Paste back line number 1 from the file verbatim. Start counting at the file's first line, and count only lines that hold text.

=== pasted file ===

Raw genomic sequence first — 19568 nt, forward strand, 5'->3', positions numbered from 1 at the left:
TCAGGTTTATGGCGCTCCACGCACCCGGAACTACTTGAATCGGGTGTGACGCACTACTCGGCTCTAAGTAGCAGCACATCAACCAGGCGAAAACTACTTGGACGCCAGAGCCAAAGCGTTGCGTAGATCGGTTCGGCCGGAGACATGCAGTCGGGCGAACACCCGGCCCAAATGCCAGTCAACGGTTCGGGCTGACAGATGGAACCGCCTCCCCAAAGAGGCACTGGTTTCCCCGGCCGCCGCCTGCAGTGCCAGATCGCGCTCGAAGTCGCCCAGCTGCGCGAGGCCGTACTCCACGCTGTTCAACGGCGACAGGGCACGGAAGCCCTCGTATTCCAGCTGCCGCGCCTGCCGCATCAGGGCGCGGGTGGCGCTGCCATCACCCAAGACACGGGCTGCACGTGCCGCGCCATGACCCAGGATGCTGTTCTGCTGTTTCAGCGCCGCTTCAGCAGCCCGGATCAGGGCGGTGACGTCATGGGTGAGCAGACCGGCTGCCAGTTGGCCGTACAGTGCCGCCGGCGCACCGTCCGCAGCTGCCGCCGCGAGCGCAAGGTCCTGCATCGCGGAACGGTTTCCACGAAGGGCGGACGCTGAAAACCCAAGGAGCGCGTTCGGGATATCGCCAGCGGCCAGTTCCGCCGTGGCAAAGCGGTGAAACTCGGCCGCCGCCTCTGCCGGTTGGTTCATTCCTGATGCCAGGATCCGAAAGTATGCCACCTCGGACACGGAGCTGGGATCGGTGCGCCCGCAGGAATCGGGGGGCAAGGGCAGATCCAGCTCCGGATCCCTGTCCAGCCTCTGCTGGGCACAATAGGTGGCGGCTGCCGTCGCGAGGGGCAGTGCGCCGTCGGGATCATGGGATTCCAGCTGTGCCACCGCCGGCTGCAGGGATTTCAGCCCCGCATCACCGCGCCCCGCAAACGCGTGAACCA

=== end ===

Raw genomic sequence first — 19568 nt, forward strand, 5'->3', positions numbered from 1 at the left: